Benefits of Early Auditory-Verbal Therapy (AVT) in Young Children with Hearing Loss
Auditory-Verbal Therapy (AVT), also known as auditory-based therapy, is an early intervention therapy for young children who are deaf and hard of hearing, or those who use hearing aids or cochlear implants. Auditory-Verbal Therapy (AVT) teaches children with mild to profound hearing loss how to communicate and listen through spoken language. The aim of Auditory-Verbal Therapy (AVT) is for deaf children to have the same ability to listen and speak as children who can hear properly. Children who get auditory-verbal therapy generally succeed in reading, learning, making friends, gaining self-esteem and in mainstream education.
Who Can Benefit from Auditory-Verbal Therapy (AVT)?
Auditory-Verbal Therapy (AVT) is most effective when children start at an early age, as young as two to three months old. Children who are born deaf or hard of hearing may benefit from Auditory-Verbal Therapy in all cases, regardless of whether they have hearing problems in only one ear, whether their hearing problem is temporary or permanent, or whether their hearing loss is mild to profound. Parents have to take part in therapy sessions with their child, learn how healthcare provides help in overcoming hearing loss, and continue to teach them outside of the sessions. Parent’s involvement in AVT Therapy helps to facilitate transfer of skills from the therapy setting to the home environment.
How is Auditory-Verbal Therapy (AVT) Effective for Young Deaf Children?
Auditory-Verbal Therapy (AVT) is the best approach for teaching deaf children to listen and speak. It focuses on developing spoken language and auditory skills through intensive therapy sessions with a certified therapist. In AVT therapy, a variety of techniques are used by the therapist to help the young children develop the abilities to hear and understand sounds like environmental sounds, speech sounds, and music. Then the children are encouraged to utilise their newly developed auditory skills in speaking, learning, and communicating with others. Auditory-Verbal Therapy is more successful at early age of a child because it takes advantage of brain’s plasticity, and critical period for language development.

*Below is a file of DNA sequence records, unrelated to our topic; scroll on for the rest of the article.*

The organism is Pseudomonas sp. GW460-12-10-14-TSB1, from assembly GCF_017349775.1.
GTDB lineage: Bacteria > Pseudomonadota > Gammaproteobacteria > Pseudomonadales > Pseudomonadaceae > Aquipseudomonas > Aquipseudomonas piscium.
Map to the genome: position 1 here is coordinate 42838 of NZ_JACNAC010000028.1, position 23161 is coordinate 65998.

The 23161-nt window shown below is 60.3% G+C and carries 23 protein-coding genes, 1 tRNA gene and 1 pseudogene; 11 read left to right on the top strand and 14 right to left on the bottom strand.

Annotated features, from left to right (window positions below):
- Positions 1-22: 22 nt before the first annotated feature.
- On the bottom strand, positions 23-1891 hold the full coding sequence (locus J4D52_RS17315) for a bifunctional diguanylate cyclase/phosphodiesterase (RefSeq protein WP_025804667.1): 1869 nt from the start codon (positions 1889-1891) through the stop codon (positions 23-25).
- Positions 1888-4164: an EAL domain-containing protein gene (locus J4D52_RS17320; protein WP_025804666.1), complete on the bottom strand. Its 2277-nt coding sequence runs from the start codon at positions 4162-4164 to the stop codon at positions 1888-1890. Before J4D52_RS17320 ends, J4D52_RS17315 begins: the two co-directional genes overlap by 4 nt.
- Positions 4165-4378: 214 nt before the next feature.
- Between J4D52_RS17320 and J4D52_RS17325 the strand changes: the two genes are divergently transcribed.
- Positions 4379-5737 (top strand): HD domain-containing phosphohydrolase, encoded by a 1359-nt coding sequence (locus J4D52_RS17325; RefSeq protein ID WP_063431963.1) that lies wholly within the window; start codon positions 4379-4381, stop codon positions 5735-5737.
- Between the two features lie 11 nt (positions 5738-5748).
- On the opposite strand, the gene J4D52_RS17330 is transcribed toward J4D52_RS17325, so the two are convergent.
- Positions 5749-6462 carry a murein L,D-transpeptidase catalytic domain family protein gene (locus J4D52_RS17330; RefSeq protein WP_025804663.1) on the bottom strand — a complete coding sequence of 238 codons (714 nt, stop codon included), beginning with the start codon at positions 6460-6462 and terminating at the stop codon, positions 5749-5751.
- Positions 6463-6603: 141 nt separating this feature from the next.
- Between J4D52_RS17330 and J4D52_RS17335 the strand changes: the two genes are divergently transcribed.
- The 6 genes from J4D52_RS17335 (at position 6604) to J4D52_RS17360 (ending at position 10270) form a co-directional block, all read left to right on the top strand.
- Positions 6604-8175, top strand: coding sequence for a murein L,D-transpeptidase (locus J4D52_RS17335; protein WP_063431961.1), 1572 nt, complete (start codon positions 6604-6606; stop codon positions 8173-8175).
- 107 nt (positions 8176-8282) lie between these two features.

How Does Auditory-Verbal Therapy (AVT) Work for Deaf Children?
An Auditory-Verbal Therapy session for a child with hearing loss includes the child, the child’s carers (parents, grandparents, siblings, etc.), and the Auditory-Verbal Therapist. This therapy helps the child learn to listen and speak through natural interactions such as playing, singing, and talking.
The therapist uses the following 10 principles in Auditory-Verbal Therapy (AVT) to assist deaf children in their development:
- Promotion of early diagnosis of hearing loss in infants, toddlers, and young children followed by immediate auditory-verbal therapy and audiologic management
- Get the maximum benefit of auditory stimulation through the use of appropriate, state-of-the-art hearing technology.
- Through active auditory-verbal therapy, parents and guides are the primary facilitators in supporting their child’s development of listening and spoken language.
- Parents and guides may help their child use hearing as a primary sensory modality.
- Auditory-Verbal Therapy helps the child integrate spoken language and listening into all aspects of his or her life.
- The active participation of parents and guides helps to create an environment in which children can listen and speak throughout their daily activities.
- Supporting the child’s ability to self-monitor spoken language through listening
- Use of natural developmental patterns for developing speech, communication, language, and cognition skills in children
- Encourage students to attend regular schools where they will have friends with typical hearing.
- Develop tailored auditory-verbal treatment plans using continuous formal and informal diagnostic tests.
An Auditory-Verbal Therapy (AVT) test helps young children who are deaf and hard of hearing, or those who use hearing aids or cochlear implants, grow up getting the same education as their peers. It allows the child to participate in mainstream society. During the first three and a half years of a child’s life, the brain has optimal neural plasticity. “Optimal Neural Plasticity” means that it is very easy for a child’s brain to change and adapt new skills through learning and early stimulation. An early Auditory-Verbal Therapy (AVT) test, provides the life of better hearing to a deaf or hard-of-hearing child.